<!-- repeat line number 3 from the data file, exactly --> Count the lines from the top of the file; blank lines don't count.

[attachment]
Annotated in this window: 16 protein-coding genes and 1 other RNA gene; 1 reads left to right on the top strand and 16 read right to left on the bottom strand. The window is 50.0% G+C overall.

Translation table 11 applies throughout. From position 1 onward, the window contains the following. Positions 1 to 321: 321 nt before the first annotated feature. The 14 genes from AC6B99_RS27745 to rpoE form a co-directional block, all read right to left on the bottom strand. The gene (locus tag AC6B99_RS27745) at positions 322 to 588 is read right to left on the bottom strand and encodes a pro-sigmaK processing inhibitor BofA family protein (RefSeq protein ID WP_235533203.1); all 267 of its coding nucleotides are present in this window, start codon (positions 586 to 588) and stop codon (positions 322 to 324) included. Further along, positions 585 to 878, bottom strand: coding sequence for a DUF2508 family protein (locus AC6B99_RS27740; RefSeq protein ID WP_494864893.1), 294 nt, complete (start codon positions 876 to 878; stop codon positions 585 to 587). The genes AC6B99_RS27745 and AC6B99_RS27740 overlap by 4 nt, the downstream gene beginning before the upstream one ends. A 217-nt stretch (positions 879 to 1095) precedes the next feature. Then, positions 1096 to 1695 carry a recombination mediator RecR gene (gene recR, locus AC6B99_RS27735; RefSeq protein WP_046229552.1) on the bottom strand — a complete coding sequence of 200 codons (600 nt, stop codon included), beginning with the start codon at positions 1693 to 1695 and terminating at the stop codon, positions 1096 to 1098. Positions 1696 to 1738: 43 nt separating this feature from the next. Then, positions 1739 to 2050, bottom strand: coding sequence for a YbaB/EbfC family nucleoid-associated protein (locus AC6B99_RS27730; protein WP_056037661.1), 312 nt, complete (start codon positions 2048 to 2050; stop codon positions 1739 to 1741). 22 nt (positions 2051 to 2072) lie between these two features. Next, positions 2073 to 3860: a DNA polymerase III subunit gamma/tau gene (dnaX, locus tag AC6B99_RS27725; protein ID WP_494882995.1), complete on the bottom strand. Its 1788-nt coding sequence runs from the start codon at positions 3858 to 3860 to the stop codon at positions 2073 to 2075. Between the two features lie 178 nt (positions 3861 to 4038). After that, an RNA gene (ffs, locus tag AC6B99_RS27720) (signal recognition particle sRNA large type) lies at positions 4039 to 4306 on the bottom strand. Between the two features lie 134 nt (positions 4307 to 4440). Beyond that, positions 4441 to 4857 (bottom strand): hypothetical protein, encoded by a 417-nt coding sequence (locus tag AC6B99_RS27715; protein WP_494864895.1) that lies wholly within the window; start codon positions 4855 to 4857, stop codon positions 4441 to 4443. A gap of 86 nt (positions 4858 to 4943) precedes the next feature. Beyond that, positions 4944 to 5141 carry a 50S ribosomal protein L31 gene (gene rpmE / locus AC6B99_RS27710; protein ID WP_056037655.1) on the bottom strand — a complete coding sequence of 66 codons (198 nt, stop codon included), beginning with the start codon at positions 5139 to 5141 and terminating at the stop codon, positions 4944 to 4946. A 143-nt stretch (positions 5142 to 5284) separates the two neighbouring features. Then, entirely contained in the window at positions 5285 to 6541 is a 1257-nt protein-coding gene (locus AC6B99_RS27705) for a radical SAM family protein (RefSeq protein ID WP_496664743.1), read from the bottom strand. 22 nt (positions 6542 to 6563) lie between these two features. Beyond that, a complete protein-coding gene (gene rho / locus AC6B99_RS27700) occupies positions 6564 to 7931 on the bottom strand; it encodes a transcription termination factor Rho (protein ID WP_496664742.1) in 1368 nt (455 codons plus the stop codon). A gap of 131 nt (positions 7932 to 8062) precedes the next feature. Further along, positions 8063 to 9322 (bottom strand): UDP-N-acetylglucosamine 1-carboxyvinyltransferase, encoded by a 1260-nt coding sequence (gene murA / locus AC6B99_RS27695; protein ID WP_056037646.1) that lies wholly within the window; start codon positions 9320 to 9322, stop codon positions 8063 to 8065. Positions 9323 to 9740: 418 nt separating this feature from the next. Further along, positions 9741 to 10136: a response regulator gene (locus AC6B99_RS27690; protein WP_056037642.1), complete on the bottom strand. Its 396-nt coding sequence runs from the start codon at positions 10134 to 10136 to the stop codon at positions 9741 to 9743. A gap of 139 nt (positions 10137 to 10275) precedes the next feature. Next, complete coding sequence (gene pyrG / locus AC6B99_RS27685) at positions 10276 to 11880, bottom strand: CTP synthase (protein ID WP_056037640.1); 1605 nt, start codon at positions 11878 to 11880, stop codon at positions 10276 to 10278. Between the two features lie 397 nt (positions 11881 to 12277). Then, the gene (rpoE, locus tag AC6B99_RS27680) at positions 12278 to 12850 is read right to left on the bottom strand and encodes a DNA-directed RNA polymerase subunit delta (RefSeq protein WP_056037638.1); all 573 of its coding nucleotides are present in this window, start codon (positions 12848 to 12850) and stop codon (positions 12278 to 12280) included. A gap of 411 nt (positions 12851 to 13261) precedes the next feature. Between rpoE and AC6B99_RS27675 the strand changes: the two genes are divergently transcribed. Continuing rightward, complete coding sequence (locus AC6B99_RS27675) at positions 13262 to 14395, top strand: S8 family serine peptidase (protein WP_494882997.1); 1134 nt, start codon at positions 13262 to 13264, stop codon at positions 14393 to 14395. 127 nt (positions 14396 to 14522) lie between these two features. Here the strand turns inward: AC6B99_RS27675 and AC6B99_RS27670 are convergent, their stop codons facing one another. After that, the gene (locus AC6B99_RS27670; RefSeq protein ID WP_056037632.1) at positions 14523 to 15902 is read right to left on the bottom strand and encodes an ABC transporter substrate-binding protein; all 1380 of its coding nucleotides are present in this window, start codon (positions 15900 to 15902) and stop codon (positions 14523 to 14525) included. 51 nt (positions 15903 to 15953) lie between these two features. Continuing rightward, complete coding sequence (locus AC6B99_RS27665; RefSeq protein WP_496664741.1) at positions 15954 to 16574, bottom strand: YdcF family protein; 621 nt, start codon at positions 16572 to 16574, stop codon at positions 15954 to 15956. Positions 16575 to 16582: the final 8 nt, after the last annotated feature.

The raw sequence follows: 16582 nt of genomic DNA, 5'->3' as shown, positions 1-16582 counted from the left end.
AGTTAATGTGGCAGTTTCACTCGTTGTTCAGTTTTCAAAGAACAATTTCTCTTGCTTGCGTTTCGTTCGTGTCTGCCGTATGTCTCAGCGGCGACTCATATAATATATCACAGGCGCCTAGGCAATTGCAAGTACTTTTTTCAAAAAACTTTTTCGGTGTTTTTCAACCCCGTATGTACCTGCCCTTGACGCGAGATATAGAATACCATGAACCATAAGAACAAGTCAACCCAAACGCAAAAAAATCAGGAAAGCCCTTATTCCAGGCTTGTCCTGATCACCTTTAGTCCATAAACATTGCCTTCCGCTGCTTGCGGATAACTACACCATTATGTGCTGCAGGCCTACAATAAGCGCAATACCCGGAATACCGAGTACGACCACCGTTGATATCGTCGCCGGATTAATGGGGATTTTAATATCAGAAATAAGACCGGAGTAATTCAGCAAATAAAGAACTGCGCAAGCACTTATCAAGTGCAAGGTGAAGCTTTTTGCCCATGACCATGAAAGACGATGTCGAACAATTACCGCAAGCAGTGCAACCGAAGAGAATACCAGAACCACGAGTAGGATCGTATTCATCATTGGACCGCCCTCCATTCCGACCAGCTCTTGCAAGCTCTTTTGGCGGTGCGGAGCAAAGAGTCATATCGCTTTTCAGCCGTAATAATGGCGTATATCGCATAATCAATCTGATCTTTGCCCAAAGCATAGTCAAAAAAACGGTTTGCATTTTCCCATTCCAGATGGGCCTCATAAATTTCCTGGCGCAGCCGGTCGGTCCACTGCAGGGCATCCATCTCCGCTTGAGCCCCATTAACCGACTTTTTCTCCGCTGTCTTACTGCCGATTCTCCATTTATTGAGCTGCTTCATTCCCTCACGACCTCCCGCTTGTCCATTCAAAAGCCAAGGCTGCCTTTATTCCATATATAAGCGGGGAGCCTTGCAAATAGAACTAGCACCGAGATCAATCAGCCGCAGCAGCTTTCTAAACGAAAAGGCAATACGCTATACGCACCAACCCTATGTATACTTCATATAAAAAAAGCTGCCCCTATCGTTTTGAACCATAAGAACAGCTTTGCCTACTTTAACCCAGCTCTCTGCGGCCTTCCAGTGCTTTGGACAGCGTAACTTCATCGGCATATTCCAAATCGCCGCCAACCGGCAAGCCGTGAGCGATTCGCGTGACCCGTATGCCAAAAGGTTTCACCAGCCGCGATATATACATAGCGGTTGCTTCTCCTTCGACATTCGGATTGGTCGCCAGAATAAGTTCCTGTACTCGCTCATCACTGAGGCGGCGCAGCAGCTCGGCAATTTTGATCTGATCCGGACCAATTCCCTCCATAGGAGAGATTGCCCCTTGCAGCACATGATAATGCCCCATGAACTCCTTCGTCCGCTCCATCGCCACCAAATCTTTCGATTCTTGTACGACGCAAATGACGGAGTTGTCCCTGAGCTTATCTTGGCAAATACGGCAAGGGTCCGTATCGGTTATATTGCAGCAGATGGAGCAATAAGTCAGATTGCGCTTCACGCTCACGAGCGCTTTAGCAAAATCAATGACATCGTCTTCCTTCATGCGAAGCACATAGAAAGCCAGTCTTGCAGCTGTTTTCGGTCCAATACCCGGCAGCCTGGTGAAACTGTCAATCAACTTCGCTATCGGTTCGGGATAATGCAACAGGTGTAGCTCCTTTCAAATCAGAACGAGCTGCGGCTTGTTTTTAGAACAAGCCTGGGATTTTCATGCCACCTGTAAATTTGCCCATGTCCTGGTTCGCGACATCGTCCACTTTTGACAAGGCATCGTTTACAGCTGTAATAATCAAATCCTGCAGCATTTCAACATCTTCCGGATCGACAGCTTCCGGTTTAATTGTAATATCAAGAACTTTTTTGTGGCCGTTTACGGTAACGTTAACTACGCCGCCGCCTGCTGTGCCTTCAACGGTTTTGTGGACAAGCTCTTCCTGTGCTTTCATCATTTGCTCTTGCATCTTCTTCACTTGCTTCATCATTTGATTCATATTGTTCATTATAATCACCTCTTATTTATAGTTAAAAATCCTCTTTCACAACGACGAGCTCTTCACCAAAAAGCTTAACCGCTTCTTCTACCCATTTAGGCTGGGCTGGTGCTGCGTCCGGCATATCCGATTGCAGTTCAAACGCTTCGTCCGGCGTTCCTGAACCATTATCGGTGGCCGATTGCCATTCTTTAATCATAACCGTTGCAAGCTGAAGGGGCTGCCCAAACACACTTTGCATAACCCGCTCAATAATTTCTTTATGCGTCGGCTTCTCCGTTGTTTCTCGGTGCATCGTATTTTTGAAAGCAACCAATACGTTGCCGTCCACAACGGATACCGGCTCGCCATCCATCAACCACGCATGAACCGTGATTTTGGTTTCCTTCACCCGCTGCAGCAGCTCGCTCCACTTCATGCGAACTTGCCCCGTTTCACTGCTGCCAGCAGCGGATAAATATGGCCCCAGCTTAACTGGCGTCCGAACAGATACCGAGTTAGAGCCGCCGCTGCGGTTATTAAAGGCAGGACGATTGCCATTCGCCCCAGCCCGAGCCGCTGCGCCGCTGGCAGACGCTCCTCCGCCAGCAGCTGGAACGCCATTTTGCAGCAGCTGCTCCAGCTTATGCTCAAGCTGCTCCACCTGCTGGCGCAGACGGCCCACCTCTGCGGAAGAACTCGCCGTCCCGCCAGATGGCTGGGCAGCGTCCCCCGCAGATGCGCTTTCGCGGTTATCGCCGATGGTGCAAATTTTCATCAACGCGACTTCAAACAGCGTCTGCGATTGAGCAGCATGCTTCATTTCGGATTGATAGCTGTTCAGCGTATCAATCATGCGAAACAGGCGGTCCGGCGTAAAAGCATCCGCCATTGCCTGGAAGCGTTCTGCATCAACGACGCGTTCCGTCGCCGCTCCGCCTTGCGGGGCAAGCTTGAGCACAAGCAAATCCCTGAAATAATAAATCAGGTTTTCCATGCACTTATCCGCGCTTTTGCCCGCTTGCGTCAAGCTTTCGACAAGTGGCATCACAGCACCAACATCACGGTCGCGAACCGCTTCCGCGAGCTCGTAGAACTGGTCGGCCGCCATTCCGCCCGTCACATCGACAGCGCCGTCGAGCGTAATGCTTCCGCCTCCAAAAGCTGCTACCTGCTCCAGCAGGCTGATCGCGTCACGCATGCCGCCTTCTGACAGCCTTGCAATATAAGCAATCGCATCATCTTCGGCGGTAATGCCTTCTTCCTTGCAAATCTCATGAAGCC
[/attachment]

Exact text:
The raw sequence follows: 16582 nt of genomic DNA, 5'->3' as shown, positions 1-16582 counted from the left end.